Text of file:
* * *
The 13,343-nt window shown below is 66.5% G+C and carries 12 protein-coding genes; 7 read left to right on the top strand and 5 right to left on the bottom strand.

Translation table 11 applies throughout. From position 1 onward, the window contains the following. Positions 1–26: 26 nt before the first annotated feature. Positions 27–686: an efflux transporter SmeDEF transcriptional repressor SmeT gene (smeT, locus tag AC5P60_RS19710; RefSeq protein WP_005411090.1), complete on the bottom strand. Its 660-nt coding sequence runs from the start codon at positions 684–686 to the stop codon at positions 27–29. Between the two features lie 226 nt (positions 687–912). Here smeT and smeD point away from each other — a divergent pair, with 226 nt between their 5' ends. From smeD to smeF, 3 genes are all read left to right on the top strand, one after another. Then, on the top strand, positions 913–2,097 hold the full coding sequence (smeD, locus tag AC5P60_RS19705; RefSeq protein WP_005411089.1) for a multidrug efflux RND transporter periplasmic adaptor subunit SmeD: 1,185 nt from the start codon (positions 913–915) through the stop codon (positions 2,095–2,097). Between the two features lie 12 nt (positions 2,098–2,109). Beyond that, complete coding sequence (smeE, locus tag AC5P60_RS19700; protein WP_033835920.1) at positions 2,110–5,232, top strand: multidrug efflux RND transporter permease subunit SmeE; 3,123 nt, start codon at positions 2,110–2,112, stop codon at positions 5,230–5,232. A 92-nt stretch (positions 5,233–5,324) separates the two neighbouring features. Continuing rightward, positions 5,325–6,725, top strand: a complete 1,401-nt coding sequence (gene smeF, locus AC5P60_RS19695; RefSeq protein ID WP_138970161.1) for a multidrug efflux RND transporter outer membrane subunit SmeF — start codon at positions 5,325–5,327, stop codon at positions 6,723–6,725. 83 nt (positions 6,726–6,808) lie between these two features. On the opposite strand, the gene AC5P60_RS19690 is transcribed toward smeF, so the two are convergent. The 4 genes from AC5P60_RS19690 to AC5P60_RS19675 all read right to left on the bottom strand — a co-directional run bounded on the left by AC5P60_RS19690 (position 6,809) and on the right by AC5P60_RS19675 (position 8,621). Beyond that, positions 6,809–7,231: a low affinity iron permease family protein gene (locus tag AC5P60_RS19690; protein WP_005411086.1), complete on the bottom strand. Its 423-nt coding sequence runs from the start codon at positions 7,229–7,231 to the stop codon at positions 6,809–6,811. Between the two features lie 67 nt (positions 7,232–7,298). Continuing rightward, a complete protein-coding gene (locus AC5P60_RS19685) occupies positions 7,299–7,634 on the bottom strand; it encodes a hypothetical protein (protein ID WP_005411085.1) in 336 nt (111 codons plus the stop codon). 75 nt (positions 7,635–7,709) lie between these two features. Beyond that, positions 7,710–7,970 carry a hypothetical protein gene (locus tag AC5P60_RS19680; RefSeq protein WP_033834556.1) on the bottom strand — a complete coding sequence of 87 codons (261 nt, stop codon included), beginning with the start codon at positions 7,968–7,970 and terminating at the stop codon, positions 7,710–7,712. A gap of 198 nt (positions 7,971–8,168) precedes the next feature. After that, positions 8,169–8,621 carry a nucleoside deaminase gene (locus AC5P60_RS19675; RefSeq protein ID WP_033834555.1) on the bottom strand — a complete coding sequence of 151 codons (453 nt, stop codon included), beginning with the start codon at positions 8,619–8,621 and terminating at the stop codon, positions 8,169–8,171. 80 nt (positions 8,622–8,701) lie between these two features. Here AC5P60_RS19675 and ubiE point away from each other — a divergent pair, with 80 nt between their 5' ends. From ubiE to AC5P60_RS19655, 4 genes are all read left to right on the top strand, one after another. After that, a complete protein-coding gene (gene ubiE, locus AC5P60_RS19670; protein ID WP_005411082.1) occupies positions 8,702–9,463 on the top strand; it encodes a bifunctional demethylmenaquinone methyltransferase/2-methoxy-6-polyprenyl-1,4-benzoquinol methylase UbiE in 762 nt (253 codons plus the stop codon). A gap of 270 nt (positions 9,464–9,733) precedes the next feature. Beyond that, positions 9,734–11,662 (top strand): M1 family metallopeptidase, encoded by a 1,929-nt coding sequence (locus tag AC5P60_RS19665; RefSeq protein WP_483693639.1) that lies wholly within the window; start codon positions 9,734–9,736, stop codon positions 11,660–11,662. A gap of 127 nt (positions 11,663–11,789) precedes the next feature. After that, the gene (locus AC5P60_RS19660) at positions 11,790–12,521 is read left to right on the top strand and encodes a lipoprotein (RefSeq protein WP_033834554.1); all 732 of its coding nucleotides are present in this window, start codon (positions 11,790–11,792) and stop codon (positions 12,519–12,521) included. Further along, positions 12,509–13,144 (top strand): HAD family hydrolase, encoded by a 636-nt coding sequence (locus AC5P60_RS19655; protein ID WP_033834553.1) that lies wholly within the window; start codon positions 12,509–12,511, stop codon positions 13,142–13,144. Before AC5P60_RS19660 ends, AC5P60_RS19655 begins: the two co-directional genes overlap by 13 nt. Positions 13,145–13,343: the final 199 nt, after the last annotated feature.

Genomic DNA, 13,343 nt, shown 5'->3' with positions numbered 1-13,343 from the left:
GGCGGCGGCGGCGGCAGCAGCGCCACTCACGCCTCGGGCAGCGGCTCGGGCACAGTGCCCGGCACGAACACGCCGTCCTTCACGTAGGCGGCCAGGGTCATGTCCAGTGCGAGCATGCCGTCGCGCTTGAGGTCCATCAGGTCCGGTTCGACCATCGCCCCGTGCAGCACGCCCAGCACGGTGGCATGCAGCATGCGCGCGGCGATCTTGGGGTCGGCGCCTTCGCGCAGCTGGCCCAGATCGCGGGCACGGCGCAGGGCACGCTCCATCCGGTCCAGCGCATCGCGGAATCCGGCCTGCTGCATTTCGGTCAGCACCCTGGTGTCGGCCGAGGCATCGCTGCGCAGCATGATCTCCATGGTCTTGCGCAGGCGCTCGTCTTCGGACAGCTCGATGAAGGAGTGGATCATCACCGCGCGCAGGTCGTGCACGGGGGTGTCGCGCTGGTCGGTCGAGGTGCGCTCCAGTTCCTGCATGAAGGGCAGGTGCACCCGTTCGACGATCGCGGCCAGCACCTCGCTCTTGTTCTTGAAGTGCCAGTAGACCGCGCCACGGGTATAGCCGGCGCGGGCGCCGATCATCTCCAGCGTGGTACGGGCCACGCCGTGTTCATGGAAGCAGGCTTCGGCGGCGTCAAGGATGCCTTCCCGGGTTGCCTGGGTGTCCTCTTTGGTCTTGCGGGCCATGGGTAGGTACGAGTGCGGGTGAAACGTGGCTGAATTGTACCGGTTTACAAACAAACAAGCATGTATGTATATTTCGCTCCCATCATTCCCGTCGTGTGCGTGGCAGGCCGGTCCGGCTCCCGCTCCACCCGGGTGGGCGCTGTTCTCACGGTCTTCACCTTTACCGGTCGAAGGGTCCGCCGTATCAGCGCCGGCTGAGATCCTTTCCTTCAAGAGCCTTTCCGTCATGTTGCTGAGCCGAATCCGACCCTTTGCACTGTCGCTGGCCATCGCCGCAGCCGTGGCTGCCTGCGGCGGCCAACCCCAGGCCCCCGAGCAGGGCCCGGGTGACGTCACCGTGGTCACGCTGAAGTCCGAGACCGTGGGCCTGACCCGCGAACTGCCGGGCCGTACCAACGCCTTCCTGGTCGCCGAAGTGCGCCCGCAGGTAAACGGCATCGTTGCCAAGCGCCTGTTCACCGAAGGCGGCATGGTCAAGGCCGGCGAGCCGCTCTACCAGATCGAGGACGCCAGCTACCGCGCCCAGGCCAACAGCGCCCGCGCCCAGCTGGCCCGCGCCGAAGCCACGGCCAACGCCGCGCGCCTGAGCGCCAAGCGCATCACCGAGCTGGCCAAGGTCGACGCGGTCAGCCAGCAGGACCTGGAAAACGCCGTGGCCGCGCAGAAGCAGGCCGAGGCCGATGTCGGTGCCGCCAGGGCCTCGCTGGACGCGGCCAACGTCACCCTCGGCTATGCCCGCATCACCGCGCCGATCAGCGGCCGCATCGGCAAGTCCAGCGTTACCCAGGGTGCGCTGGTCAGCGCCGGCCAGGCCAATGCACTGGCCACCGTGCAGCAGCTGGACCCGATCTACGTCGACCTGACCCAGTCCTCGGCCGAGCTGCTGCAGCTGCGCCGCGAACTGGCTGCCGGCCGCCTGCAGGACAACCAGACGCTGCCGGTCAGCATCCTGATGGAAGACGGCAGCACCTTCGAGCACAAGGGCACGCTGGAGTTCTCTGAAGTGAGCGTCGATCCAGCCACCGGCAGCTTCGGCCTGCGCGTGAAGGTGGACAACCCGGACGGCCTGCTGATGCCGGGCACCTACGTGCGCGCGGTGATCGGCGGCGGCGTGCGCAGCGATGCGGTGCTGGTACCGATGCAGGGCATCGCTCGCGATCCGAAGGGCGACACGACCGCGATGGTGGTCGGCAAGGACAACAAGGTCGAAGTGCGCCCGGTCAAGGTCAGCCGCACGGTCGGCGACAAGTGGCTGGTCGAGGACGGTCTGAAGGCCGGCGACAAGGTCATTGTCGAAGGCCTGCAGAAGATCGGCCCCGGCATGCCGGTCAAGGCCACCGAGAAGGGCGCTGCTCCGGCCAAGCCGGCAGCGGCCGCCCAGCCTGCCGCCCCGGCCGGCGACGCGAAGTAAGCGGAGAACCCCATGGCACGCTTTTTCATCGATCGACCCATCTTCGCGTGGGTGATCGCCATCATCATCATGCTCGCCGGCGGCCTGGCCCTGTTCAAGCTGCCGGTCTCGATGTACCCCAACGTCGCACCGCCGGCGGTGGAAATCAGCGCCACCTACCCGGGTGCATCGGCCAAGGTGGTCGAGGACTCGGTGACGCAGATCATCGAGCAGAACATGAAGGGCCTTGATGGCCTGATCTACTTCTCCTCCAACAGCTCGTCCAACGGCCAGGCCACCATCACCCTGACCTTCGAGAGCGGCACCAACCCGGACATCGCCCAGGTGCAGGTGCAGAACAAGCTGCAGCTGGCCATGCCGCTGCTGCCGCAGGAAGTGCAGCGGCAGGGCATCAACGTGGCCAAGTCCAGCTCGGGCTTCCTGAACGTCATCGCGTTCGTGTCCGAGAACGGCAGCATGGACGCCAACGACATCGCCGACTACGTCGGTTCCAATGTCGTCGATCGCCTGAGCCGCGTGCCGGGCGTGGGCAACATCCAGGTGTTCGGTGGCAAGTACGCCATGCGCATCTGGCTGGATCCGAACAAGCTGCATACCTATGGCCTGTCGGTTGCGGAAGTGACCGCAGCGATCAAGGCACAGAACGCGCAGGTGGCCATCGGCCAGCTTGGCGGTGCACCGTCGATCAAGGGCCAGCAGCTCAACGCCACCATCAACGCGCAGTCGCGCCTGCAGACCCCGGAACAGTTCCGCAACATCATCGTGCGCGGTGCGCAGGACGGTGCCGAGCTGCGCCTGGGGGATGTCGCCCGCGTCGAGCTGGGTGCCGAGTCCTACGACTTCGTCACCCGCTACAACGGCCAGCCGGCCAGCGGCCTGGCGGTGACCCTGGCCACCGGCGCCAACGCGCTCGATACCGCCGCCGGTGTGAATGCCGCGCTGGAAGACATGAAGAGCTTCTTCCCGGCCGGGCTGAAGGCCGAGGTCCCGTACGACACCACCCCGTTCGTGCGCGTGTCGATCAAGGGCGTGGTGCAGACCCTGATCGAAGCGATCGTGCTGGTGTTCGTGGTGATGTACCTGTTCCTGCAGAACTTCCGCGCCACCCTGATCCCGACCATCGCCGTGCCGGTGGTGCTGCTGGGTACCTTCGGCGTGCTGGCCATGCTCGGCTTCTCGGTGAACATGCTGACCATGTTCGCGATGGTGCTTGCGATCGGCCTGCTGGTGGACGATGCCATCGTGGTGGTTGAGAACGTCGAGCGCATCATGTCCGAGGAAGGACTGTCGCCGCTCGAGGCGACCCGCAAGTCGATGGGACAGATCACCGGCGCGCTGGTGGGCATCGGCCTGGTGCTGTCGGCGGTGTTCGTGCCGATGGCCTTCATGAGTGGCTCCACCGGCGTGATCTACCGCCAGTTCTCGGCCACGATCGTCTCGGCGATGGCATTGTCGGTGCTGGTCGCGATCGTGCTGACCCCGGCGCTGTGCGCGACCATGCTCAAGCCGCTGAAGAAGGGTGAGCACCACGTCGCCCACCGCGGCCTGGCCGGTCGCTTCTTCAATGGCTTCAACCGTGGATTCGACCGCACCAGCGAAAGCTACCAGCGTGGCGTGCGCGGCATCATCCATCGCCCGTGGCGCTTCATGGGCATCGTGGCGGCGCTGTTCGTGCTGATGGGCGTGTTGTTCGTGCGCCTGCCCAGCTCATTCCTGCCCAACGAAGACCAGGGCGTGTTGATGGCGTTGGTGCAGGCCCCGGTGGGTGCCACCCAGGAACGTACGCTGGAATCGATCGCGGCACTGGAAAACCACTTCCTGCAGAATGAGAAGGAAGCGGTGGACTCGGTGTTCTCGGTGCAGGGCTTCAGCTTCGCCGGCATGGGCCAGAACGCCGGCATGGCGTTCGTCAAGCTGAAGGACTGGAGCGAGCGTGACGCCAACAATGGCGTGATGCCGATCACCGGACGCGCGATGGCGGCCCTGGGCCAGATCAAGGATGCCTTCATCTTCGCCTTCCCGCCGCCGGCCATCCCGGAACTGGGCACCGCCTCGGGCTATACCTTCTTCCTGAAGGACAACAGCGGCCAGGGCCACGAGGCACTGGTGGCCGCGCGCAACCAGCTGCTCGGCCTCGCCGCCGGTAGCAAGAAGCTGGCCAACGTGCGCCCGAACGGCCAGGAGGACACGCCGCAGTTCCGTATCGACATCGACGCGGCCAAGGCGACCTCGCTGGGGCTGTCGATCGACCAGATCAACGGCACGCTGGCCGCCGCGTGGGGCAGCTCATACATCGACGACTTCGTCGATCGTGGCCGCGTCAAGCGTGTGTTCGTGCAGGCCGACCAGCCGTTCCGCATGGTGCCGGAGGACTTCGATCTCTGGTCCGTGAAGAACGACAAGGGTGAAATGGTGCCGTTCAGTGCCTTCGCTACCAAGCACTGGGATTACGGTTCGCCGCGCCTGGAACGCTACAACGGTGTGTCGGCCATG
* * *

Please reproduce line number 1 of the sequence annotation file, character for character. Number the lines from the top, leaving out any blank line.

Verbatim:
The 13,343-nt window shown below is 66.5% G+C and carries 12 protein-coding genes; 7 read left to right on the top strand and 5 right to left on the bottom strand.